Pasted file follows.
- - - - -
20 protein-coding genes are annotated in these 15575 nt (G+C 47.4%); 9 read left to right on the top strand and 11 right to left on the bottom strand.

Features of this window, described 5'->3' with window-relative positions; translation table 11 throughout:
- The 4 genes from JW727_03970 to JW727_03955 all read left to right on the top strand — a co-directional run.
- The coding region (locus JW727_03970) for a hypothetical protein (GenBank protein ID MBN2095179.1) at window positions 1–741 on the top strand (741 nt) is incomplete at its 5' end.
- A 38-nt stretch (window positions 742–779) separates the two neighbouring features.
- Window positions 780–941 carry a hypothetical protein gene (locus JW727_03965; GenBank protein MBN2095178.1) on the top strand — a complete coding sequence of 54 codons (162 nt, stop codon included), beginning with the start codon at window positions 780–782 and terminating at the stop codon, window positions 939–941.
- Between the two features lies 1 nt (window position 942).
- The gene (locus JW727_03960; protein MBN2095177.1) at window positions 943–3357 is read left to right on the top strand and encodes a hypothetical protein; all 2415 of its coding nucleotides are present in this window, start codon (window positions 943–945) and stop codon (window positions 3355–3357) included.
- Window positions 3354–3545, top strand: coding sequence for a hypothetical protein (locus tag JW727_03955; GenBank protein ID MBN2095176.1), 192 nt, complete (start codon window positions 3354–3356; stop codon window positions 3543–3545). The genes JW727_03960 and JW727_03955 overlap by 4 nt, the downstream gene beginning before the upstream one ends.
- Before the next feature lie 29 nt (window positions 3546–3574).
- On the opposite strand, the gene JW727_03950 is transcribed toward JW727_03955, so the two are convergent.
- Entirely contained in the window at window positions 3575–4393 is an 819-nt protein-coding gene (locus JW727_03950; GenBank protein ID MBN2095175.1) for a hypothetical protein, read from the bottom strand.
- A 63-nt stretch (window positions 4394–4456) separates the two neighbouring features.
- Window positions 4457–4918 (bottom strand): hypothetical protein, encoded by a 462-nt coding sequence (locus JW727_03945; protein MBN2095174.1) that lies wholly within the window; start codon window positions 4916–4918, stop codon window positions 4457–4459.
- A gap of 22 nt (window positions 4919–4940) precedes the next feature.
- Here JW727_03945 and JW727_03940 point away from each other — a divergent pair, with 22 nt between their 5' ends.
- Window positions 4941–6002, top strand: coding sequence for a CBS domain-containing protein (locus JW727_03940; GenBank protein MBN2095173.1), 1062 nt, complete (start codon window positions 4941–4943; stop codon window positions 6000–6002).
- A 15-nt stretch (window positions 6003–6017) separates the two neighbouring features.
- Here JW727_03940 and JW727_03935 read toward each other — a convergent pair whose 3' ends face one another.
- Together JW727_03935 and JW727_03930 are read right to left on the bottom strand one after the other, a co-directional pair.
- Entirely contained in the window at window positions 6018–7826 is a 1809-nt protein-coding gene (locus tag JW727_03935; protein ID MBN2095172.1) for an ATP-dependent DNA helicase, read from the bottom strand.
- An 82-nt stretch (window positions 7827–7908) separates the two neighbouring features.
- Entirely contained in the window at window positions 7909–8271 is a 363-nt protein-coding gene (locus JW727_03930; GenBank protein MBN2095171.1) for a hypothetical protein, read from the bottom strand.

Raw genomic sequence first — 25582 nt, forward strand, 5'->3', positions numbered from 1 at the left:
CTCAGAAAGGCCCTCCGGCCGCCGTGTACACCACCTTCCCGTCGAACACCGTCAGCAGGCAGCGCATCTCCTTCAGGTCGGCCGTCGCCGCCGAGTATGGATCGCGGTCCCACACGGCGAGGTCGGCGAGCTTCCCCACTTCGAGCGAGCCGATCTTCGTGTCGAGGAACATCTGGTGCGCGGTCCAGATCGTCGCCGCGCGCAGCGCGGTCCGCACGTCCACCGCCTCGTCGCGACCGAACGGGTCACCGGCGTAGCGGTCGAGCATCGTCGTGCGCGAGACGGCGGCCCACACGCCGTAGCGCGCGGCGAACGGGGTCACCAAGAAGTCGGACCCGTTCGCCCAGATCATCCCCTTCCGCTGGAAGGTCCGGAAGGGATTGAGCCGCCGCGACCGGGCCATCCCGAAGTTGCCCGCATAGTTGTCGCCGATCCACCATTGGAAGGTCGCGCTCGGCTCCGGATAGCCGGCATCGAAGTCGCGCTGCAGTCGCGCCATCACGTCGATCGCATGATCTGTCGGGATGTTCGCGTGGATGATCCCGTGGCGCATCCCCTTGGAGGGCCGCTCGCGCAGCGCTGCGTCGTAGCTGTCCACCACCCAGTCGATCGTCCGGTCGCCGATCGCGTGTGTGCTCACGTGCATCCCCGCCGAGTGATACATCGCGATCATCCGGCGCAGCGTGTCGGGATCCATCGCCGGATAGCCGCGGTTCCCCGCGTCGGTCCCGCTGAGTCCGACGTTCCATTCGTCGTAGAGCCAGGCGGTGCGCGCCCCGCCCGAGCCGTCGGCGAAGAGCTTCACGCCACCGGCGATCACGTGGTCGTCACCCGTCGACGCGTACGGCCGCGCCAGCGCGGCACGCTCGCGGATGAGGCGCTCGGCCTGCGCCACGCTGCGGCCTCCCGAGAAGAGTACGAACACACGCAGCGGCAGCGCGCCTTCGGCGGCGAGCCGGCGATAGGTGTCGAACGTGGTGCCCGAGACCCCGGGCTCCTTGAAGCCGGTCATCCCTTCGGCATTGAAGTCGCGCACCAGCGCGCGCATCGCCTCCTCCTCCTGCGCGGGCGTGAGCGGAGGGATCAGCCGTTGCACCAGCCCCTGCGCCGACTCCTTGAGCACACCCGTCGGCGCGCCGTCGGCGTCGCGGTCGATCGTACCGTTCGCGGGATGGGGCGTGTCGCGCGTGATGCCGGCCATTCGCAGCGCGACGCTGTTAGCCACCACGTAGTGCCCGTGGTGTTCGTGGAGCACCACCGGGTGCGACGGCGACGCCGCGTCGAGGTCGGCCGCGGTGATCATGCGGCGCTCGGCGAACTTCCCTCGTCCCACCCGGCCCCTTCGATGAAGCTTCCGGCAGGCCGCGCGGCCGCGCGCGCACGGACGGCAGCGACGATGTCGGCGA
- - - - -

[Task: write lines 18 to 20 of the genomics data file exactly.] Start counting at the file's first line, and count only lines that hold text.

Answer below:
- A 15-nt stretch (window positions 6003–6017) separates the two neighbouring features.
- Here JW727_03940 and JW727_03935 read toward each other — a convergent pair whose 3' ends face one another.
- Together JW727_03935 and JW727_03930 are read right to left on the bottom strand one after the other, a co-directional pair.